He has raised mountain lions and wrestled a Burmese python from a toddler's throat. He has found homes for thousands of neglected pets and raised millions for wildlife and land preservation.
Along the way, pet and wildlife columnist Gary Bogue has read and responded with heart to letters from readers for the past 42 years. He receives up to 200 letters a day from Berkeley to Botswana and everywhere between. Today marks his retirement.
Those who know Bogue, who is 74 and lives in Benicia with his wife, Lois Kazakoff, describe him as a local treasure.
"For four decades, he has been the environmental voice of our region," says Seth Adams, lands program director for Save Mount Diablo. "He has always been
Bogue has been such an important fixture in the Contra Costa Times -- the paper where his column began -- it's hard to imagine not seeing it on Page 2 every morning, says David J. Butler, editor of this newspaper.
"He connected with readers because of his personality and his extraordinary expertise," Butler says. "That will surely be missed."
If you wanted to know why your cat was depressed or what to do about turkeys tying up traffic in Moraga, Bogue had the answers. When a feral cat ran loose at the Oakland Coliseum in the middle of an A's-Yankees game in 1990, A's manager and animal lover Tony La Russa rescued it, and made plans to take it to a shelter.
"(Bogue) legitimized the need for a nonprofit shelter and even became our interim director for a while," says La Russa, who launched his Animal Rescue Foundation the following year. ARF will honor Bogue with a Lifetime Achievement Award on Sept. 8.
In addition to ARF, Lindsay Wildlife Museum, Save Mount Diablo, and Muir Heritage Land Trust credit their organizations' success and impact to Bogue and his dedicated readers. They estimate that he has single-handedly helped to raise several million dollars for the four groups.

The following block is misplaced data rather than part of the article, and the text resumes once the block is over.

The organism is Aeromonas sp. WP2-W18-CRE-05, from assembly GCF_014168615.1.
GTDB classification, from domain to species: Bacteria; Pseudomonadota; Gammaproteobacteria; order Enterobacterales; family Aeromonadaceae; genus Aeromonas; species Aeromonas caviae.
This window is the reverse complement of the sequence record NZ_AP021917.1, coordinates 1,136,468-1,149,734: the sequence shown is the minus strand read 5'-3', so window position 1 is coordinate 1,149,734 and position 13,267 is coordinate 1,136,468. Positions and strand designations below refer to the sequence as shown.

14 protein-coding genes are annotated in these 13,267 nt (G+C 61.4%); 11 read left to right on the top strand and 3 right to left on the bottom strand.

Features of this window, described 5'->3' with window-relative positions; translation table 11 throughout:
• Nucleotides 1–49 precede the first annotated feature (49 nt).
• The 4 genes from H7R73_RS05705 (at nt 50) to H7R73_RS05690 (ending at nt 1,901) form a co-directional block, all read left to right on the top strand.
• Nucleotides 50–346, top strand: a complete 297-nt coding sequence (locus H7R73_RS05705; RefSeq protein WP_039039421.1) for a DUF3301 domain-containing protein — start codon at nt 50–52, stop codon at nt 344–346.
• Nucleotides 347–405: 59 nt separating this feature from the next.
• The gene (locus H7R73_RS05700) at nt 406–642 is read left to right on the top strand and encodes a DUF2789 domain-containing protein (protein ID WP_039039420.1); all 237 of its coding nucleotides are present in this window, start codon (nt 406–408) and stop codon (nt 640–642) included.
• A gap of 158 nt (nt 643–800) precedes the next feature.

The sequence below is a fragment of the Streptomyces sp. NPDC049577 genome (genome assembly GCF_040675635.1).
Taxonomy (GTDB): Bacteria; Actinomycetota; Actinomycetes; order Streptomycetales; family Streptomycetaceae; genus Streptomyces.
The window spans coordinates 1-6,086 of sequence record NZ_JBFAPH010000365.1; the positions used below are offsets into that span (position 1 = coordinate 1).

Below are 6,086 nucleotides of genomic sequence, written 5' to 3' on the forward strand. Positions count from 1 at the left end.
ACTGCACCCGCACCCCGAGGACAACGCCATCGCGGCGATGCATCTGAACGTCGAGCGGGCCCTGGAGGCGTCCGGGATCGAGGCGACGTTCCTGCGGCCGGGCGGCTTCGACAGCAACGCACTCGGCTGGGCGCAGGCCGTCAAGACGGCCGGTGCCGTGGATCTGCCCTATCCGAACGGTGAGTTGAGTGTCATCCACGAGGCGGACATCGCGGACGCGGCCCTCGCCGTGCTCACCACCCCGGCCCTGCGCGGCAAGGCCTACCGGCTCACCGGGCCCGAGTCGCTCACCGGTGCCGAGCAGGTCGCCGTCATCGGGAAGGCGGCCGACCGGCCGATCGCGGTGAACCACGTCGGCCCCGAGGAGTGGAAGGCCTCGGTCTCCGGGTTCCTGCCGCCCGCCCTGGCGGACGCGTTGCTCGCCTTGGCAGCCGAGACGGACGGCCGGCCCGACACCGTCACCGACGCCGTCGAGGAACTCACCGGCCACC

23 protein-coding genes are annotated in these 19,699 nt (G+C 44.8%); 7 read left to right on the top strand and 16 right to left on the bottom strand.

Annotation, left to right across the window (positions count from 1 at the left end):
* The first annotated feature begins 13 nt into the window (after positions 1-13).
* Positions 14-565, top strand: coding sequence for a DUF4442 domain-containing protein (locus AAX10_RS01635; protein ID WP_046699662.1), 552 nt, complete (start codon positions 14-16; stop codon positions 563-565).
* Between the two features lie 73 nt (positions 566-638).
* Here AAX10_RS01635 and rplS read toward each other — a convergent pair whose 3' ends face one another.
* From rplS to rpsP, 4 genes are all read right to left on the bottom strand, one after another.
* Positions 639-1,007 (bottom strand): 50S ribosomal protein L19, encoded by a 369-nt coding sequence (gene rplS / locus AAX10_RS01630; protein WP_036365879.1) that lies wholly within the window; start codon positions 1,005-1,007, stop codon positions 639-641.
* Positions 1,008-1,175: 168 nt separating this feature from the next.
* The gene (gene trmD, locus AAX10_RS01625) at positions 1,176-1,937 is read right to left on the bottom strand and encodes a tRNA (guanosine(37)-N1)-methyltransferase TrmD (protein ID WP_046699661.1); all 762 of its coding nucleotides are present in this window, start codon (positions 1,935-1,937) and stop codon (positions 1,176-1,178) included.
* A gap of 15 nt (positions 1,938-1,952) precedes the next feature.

"We'd get donations of all kinds but the attached note was always the same: 'Gary told me to send you money,'" says Adams. "When the paper used to do polls on columnists' popularity, I remember Gary would beat out Dear Abby."
Some of Bogue's most engaging stories were the result of the 13 years he spent as a curator of the Lindsay Wildlife Museum where he established one of the country's first wildlife rescue programs and raised or worked with raccoons, foxes, coyotes, otters, golden eagles, owls, and mountain lions. But he was just as skilled with pet snakes, puppies, and knew what to do about the spiders that invaded homes after the winter rains.
"It's unusual to be an expert in wildlife and domestic animals," says Loren Behr, executive director of Lindsay Wildlife Museum, which will honor Bogue at a gala on Oct. 13. "His work at the paper has created an encyclopedic knowledge."
Executive Director Linus Eukel of Muir Heritage Land Trust credits Bogue with helping to save large swaths of East Bay open space. "It's one thing to bring in dollars but it's another to help people understand what is critical and imperative for our land," says Eukel, who's read Bogue's column from its inception when he was in high school.
Bogue began his column in 1970 while working at the Lindsay museum and joined the Times full-time in 1982 as a columnist. It was there that he met his wife, an editor in the Business section at the time.
In 2004 the New York Times profiled Bogue, describing him as "the Ann Landers of California wildlife." In 2008, his column, which has appeared five days a week for decades in the Times, expanded to run in the Alameda Newspaper Group, which includes the Oakland Tribune and the San Mateo County Times. In 2011, it also began running twice weekly in the San Jose Mercury News.
Bogue is the author of five books, the first two which were compilations of his column, the other three are children's books, illustrated by Times graphics editor Chuck Todd, and published by Heyday.
He says retirement will allow him time to write more books, including one about the early days of the Lindsay museum. He also plans to get back to his art -- Bogue is a sculptor -- and spend time with his grandchildren.
He says he's going to miss his readers and colleagues.
"It's my home away from home," he says. "Still feels like that."
Next week on Page 2, readers will find "Best of Bogue" -- repeats of columns from years past. After that "Best of Bogue" will continue on Mondays and Fridays. Joan Morris' "Animal Life" kicks off on Aug. 7 and will appear Tuesdays-Thursdays every week.